X-Message-Number: 21873
From: "aschwin de wolf" <>
Subject: =?iso-8859-1?Q?Gutknecht's_body_of_research_turns_heads?=
Date: Wed, 4 Jun 2003 08:11:14 -0400


JUNE 4, 2003

Gutknecht's body of research turns heads
By Sam Dealey

In seeking to do away with restrictions on importing foreign-made drugs,
Rep. Gil Gutknecht (R-Minn.) has aligned himself with a controversial group
embroiled in a long-standing feud with the Food and Drug Administration
In floor statements and press conferences, Gutknecht has cited the Alcor
Life Extension Foundation (LEF) on the disparate drug pricing. In 22
references over the last three years - including five times last month - the
five-term lawmaker used the foundation to bolster his charges.
There is the anti-allergy drug Claritin, for example. "The thing that
bothers me is that the average price for Claritin in the United States was
about $63.06 for a 30-day supply," Gutknecht said last July. "That same drug
sold on average in Europe for $16.05.
"These are not my numbers. This is from [LEF]. It is an independent
foundation that has been studying this issue for more than 10 years."
But LEF's practices are of a type to which both the FDA and pharmaceutical
industry vigorously object.
Foundation executives have recommended medicines be used to treat conditions
other than those for which they were developed.
"The ironic thing," says one drug lobbyist, "is these guys are the
poster-child for why Gutknecht's proposals are exactly the wrong idea."
LEF did not return calls seeking comment. Gutknecht's office said the
lawmaker was unaware of questions regarding LEF's treatment advocacy.
"We can't comment on what the LEF is doing with the use of prescription
drugs," said Gutknecht spokesman Bryan Anderson. "It's just nice to have an
outside group that's done the research so [critics] can't say, 'Oh, well,
those are just his numbers.' It's useful information for the congressman and
for the American people."
"This is the primary issue that he's worked with him on," he added. "I don't
know what their politics are on the other issues."
In 1990, an LEF director recommended a treatment for Parkinson's disease as
a way to stave off Alzheimer's, increase longevity and improve sexual
appetite. Scientific studies had only shown these effects in laboratory
"The promotion of the drug in this way is quite horrific and highly
irresponsible," Merton Sandler, a leading Parkinson's researcher at the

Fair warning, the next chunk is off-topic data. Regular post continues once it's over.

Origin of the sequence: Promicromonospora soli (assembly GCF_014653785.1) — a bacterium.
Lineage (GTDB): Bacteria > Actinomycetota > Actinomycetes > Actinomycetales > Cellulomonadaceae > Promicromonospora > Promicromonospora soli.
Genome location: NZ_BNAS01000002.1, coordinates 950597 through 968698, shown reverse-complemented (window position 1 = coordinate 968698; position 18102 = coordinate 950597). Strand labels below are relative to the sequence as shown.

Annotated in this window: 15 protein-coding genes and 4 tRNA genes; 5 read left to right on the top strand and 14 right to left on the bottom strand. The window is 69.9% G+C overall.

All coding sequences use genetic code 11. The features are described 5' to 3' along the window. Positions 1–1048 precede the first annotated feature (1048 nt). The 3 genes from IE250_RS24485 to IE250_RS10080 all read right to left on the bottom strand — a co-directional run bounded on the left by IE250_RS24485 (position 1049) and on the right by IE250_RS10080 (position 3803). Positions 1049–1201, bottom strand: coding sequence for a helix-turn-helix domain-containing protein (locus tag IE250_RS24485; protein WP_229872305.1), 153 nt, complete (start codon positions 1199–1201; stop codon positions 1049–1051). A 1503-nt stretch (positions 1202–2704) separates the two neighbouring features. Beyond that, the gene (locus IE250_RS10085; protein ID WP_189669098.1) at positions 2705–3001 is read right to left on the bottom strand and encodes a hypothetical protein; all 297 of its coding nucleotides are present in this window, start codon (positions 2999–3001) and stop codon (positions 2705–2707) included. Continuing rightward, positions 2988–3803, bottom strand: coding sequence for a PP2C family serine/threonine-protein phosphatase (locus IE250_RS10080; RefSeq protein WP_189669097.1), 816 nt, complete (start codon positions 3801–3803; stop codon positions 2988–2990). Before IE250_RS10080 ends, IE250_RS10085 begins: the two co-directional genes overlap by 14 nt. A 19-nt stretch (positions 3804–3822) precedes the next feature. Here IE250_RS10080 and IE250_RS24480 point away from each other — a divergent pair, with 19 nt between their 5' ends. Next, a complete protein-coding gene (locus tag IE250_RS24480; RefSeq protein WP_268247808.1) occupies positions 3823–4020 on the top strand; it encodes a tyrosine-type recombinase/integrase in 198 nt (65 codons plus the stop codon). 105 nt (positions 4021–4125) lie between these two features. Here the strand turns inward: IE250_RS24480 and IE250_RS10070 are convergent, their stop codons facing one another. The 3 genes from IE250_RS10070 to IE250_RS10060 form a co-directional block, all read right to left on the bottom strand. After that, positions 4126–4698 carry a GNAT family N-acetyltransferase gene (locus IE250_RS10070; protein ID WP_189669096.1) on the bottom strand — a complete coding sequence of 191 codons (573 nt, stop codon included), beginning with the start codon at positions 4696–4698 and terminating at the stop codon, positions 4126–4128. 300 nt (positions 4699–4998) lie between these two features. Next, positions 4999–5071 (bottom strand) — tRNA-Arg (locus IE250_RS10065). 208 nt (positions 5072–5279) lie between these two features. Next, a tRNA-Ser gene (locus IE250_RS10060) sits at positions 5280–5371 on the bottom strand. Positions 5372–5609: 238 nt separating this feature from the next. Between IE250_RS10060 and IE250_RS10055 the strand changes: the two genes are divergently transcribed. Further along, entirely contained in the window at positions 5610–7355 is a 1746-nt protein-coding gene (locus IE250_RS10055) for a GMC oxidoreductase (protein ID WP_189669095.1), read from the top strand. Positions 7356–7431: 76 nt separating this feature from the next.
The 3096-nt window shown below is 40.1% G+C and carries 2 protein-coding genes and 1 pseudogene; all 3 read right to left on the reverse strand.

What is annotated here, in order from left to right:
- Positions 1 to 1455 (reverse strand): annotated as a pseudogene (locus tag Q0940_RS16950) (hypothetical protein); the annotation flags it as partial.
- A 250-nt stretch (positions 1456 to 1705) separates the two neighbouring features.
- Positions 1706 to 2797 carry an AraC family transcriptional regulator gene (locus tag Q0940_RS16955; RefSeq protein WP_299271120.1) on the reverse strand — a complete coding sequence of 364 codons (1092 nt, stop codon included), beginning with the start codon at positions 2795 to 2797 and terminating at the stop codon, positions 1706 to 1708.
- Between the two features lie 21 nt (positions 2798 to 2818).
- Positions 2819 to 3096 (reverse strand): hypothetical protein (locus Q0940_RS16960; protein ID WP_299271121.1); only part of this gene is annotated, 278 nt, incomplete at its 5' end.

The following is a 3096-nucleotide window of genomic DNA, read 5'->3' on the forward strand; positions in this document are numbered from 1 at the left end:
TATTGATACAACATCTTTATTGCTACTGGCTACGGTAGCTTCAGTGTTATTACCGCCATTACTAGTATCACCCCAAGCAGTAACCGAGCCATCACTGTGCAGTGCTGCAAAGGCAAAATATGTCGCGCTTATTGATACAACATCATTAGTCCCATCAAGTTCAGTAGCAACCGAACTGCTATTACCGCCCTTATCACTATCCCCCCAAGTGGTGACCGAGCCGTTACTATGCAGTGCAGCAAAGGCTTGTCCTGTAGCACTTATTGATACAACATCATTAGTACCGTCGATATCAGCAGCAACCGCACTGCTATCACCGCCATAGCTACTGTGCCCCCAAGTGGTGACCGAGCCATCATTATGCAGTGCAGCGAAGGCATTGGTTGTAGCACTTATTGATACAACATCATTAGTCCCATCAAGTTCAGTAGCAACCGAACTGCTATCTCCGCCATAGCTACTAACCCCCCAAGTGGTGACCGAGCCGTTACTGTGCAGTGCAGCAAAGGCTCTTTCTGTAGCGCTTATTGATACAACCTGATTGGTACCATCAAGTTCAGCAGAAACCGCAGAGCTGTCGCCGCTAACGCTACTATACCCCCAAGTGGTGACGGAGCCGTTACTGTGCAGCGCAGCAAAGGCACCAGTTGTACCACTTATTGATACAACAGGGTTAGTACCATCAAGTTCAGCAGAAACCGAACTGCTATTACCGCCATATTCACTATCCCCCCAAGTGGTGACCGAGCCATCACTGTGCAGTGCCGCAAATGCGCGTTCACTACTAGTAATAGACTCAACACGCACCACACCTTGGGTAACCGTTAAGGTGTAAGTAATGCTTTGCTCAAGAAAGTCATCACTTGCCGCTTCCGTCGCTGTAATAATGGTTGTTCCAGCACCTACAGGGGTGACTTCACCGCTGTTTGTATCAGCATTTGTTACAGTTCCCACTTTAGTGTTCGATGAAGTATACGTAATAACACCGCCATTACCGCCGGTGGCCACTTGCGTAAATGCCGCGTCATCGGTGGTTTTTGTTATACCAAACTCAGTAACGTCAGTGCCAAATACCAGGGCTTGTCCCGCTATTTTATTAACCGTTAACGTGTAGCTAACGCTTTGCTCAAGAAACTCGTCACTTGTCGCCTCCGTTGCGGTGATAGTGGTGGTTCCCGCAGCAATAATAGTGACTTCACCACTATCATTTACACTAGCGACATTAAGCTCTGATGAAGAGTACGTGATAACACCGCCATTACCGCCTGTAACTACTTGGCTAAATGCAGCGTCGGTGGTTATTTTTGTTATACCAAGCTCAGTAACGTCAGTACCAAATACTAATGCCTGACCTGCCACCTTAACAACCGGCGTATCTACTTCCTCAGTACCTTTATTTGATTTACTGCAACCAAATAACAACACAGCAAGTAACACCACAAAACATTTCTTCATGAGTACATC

Royal Postgraduate Medical School in London, said at the time. "There is
some evidence that [the drug] selegiline can extend the lifespan in rats but
not in any other species. We certainly have no data to extrapolate this to
The FDA has raided the group's offices several times in the past 20 years,
and a host of charges have been leveled against its directors, including the
unlawful importation, sale and dispensing of unapproved drugs. Although its
directors were indicted in Florida in 1991, the charges were dropped by the
U.S. Attorney in 1996.
For its part, LEF has spared no effort to denigrate the FDA.
"I contend that the [FDA], along with the pharmaceutical drug cartels they
support, are engaged in a conspiracy to commit genocide against the American
people," LEF principal Bill Faloon charged in a radio ad. "We estimate that
the FDA, by denying the public access to life-saving drugs, is responsible
for the murder of millions of people, and we do intend to bring them up on
war-criminal charges."
For starters, Gutknecht enjoys impeccable credentials as a pro-life
conservative with a near-perfect voting record from the National Right to
Life Committee. LEF supports stem-cell and fetal tissue research, a major
no-no for those opposed to abortion.
But it is LEF's research in other areas that has brought it the most
attention. In the field of cryonics, Alcor is regarded as on the outer
fringe. Arthur Rowe, a prominent cryobiologist skeptical of human
reanimation, once described LEF's efforts as "trying to turn a hamburger
back into a cow."
In December 1987, LEF president Saul Kent withdrew his ailing octogenarian
mother from a nursing home and brought her to the group's Riverside County
offices in California. Days later, a team of surgeons severed her head from
her body for deep-freezing - and someday, they hope, reanimation.
Requests to cremate decapitated bodies tend to turn the heads of officials,
and when the petition came for Kent's mother, the county coroner
investigated. Kent and LEF claimed the woman died of pneumonia, but an
autopsy of the body revealed high levels of barbiturates. The county coroner
ruled the death a homicide. LEF's offices were raided and six employees
LEF claimed the barbiturates were injected into Dora Kent's body after she
died in order to preserve the brain cells. Tests conducted by the coroner
were inconclusive.
"It would be an asset if we had some cooperation - like getting the head
back," Dan Cupido, the lead investigator at the Riverside coroner's office,
told the Los Angeles Times.
Investigators sought a court injunction to defrost the heads of Dora Kent
and a handful of others in the care of LEF, but a judge rebuffed their
efforts. After three years investigators gave up.

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